Piano Technique: More wrist-forward rolling motion in Sonatina by Clementi Op. 36 no. 1 Vivace (Videos)

In two videos, I flesh out the need for a rolling forward wrist motion in playing the last movement of Clementi’s well-known Sonatina in C, vivace.

In addition, a 3/8 meter designation in rapid tempo requires the “feeling” of ONE impulse per measure not three. And this sense of ONENESS suggests CIRCLES of motion which are physically demonstrated in the instruction.

The supple or undulating wrist is pivotal to playing this Rondo movement with shape and contour, avoiding the pencil point, or Rosie the Riveter approach to notes. https://arioso7.wordpress.com/2011/10/20/piano-technique-avoiding-pencil-point-playing/

In this regard, I offer preliminaries to loosen up the wrist, and suggest rhythms that I enlist to develop streams of 16th notes.

There’s a slow motion frame inserted to graphically illustrate the rolling wrist motion that is so necessary to express this Classical era music with beauty and grace.

Note that behind tempo practicing, along with separate hands is always recommended.

Rondo movement in tempo:

RELATED LINK:

Avoiding Pencil Point Playing

https://arioso7.wordpress.com/2011/10/20/piano-technique-avoiding-pencil-point-playing/

About arioso7: Shirley Kirsten

International piano teacher by Skype, recording artist, composer, piano finder, freelance writer, film maker, story teller: Grad of the NYC HS of Performing Arts, Oberlin Conservatory, NYU (Master of Arts) Studies with Lillian Freundlich and Ena Bronstein; Master classes with Murray Perahia and Oxana Yablonskaya. Studios in BERKELEY and EL CERRITO, California; Member, Music Teachers Assoc. of California, MTAC; Distance learning and Skyped instruction with supplementary videos: SKYPE ID, shirleypiano1 Contact me at: shirley_kirsten@yahoo.com OR http://www.youtube.com/arioso7 or at FACEBOOK: Shirley Smith Kirsten, http://facebook.com /shirley.kirsten TWITTER: http://twitter.com/arioso7 Private fund-raising for non-profits as pianist--Public Speaking re: piano teaching and creative approaches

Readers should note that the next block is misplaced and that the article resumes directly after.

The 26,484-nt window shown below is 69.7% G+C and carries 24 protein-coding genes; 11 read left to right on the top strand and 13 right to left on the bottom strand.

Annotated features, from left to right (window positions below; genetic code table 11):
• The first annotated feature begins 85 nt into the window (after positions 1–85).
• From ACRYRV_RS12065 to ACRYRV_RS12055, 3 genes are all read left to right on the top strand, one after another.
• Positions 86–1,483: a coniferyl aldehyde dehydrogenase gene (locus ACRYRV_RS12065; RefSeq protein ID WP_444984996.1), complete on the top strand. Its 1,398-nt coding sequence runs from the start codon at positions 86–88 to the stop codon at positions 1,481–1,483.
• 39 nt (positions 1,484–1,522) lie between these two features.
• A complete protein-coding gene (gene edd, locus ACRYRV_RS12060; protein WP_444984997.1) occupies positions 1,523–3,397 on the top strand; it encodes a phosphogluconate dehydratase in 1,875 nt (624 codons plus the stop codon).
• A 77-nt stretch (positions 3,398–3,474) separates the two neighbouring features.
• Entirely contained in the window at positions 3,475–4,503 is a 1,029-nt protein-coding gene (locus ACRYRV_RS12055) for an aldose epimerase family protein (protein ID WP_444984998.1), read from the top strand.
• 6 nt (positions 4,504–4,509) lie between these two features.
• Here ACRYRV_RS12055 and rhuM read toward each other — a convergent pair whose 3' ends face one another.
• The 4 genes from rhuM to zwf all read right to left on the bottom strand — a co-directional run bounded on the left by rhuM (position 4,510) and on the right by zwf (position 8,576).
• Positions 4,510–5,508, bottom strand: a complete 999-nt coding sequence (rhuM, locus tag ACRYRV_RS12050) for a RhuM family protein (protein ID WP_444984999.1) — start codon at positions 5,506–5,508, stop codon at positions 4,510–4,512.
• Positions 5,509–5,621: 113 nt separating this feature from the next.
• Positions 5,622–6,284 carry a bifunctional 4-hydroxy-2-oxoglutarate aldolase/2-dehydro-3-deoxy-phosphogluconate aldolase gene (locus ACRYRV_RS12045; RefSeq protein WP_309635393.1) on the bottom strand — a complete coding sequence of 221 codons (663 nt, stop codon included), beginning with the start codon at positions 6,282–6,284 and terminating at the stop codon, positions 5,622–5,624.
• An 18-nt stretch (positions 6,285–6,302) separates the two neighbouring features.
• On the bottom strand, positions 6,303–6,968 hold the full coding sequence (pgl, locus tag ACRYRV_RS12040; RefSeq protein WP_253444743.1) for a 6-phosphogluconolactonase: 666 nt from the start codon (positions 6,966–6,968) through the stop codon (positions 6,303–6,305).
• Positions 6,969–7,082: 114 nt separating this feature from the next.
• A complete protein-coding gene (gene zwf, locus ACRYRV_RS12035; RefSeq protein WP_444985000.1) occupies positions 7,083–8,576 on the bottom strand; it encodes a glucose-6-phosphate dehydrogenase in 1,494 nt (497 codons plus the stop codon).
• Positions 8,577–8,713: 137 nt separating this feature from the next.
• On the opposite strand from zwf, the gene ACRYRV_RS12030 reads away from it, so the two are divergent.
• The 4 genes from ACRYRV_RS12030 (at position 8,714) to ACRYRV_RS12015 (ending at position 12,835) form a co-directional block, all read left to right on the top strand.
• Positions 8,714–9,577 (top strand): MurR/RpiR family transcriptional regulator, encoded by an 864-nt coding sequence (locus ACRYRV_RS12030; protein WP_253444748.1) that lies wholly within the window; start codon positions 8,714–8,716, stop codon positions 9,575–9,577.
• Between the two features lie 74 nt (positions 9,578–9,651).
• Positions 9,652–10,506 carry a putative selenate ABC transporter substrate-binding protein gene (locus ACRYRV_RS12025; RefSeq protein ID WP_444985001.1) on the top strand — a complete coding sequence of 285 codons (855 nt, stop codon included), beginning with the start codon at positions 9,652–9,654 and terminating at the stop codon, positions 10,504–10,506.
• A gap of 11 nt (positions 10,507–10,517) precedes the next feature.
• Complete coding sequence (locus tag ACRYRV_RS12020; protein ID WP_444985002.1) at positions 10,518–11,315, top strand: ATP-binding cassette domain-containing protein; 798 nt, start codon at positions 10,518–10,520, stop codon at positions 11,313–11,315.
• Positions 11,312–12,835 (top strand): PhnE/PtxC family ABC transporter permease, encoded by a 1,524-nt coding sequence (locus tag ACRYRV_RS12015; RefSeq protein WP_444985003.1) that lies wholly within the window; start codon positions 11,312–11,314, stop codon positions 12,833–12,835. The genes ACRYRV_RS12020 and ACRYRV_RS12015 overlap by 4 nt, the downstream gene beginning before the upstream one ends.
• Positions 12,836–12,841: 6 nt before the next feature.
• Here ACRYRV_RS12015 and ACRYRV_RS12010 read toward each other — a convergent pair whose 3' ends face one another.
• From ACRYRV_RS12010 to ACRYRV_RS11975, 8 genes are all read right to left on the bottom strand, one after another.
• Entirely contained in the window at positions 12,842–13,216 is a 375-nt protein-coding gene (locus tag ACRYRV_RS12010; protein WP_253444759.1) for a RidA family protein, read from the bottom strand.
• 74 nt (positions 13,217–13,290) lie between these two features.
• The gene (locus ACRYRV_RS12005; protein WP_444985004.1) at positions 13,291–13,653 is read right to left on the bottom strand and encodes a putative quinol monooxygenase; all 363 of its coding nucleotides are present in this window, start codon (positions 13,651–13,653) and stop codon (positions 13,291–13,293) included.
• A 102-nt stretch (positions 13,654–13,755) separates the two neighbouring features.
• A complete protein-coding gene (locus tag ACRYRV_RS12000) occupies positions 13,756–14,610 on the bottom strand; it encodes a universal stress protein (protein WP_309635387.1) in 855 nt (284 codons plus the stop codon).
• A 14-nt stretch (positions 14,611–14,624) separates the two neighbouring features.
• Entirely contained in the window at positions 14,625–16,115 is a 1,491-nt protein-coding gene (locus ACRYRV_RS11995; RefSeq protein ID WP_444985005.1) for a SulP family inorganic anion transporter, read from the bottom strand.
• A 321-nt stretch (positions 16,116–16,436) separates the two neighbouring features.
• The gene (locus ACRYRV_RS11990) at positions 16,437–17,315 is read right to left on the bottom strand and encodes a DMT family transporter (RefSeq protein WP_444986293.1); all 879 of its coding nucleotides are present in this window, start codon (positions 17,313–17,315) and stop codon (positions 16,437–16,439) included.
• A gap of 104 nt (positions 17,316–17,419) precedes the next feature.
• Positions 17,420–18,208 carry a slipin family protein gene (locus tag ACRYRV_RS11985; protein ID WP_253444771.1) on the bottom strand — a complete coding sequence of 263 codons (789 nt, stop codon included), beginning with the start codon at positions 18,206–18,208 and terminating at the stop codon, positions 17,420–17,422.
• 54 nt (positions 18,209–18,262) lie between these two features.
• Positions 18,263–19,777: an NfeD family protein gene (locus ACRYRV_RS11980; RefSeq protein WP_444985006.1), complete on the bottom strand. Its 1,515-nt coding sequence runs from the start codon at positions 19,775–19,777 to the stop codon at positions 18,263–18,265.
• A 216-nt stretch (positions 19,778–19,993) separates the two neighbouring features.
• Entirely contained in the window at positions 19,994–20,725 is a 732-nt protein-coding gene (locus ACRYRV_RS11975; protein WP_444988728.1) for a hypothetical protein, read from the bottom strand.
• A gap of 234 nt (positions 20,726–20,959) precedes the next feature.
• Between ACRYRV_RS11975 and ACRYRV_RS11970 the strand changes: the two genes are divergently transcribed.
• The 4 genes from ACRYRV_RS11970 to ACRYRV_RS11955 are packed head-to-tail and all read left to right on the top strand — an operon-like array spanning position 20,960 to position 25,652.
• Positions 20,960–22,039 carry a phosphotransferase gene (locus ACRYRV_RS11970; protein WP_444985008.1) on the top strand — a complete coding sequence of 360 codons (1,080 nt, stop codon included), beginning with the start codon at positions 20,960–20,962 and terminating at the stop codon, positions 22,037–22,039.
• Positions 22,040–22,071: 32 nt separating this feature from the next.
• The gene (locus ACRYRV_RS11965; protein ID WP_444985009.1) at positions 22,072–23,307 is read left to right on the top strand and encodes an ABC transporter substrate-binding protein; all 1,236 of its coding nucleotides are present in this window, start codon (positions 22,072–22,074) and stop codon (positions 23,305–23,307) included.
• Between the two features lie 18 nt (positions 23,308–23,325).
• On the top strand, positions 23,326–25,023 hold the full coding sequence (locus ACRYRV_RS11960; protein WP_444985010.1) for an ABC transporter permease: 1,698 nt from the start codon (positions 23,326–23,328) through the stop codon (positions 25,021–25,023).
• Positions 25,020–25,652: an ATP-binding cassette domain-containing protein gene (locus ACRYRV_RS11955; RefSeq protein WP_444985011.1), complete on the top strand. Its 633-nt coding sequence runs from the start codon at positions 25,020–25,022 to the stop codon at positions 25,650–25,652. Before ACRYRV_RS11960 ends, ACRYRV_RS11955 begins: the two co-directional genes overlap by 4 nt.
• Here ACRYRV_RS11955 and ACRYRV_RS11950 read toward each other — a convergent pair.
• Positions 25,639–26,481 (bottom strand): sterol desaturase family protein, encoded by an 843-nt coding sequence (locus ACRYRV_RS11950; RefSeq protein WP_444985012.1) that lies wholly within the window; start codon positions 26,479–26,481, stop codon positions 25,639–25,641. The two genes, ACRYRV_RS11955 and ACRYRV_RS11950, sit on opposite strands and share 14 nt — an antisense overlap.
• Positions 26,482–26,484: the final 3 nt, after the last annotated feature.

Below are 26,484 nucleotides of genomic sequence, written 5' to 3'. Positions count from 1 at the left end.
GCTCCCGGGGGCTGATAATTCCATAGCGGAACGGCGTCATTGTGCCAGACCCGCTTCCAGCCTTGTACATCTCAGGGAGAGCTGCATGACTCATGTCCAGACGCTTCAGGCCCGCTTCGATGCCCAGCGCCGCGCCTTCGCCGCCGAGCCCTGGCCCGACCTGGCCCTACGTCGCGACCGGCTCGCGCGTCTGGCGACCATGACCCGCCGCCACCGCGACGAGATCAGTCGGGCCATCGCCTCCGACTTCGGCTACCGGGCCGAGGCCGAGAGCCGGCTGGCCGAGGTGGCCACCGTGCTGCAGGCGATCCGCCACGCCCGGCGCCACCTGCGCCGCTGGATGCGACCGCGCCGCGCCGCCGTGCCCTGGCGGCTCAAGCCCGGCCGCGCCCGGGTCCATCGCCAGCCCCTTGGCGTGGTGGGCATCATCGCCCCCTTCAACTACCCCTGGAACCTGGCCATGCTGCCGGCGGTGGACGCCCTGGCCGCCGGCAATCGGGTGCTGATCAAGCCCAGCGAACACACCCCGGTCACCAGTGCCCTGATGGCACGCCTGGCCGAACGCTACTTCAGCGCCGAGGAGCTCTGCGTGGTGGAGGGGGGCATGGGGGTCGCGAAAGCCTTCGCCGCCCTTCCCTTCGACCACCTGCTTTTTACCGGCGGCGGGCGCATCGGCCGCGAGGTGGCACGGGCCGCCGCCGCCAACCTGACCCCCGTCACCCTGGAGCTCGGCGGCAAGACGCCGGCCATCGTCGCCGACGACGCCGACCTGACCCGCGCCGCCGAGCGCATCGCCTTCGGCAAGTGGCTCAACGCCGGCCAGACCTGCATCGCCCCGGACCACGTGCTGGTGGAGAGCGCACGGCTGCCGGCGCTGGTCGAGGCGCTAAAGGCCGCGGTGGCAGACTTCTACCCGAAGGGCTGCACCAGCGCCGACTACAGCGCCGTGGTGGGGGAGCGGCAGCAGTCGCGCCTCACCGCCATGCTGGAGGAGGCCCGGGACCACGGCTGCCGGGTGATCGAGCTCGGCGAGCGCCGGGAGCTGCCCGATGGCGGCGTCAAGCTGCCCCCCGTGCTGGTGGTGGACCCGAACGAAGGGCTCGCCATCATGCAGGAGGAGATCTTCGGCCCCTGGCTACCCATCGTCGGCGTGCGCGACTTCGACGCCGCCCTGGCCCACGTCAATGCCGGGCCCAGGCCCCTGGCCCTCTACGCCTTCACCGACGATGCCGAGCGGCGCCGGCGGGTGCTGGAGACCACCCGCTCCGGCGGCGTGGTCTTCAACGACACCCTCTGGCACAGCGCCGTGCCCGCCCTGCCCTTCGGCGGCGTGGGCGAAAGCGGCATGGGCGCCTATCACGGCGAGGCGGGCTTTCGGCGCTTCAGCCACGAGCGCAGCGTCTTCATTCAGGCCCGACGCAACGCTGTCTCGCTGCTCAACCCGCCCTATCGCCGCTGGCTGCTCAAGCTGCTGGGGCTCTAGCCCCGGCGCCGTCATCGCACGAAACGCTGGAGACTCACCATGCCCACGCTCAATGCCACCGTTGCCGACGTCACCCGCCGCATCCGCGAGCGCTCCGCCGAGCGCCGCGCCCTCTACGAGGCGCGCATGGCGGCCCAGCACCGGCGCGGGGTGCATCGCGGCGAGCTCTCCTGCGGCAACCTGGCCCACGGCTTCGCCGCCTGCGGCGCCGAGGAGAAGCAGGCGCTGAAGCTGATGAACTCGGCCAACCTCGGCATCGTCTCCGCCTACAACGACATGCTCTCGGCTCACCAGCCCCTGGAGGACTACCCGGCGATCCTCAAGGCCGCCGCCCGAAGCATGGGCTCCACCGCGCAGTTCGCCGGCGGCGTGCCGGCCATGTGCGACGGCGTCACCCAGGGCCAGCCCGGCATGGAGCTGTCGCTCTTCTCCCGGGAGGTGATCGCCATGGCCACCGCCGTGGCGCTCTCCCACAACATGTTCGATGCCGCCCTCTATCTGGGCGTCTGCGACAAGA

This entry was posted in Clementi Sonatina in C Op. 36 no. 1, Clementi Sonatina in C Op. 36 no. 1 Vivace, forward rolling wrist motion, Journal of a Piano Teacher from New York to California, phrasing at the piano, pianist, pianists, piano, piano addict, piano blog, piano blogging, piano blogs, piano instruction, piano instructor, piano lesson, piano lessons, piano pedagogy, piano playing, piano playing and breathing, piano playing and phrasing, piano playing and relaxation, piano playing and the singing tone, piano practicing, piano practicing motivators, piano practicing with use of a camcorder, piano repertoire, piano studio, piano study, piano teacher, piano teaching, piano teaching repertoire, piano technique, piano tutorial, piano warm-ups, Piano World, piano world-wide, pianoworld, pianoworld.com, playing piano, playing piano with expression, playing staccato, playing staccato at the piano, playing the piano, playing the piano with a singing tone, practicing difficult piano passages, practicing piano passages with rhythms, practicing piano with relaxation, practicing the left hand at the piano, publishersmarketplace, publishersmarketplace.com, scale fingerings, scales, scales and arpeggios, scales for the piano, Shirley Kirsten, Shirley Kirsten blog, shirley s kirsten, Shirley Smith Kirsten, shirley smith kirsten blog, slow mindful practicing, Steinway grand piano, Steinway M grand, supple wrist in piano playing, swinging arms in playing piano, teaching a piano student about melody, teaching piano, teaching piano to adults, teaching piano to children, teaching piano to teenagers, whole body listening, whole body music listening, word press.com, wordpress, wordpress.com, you tube, you tube video and tagged , , , , , , , , , , , , , , , , , , , , . Bookmark the permalink.

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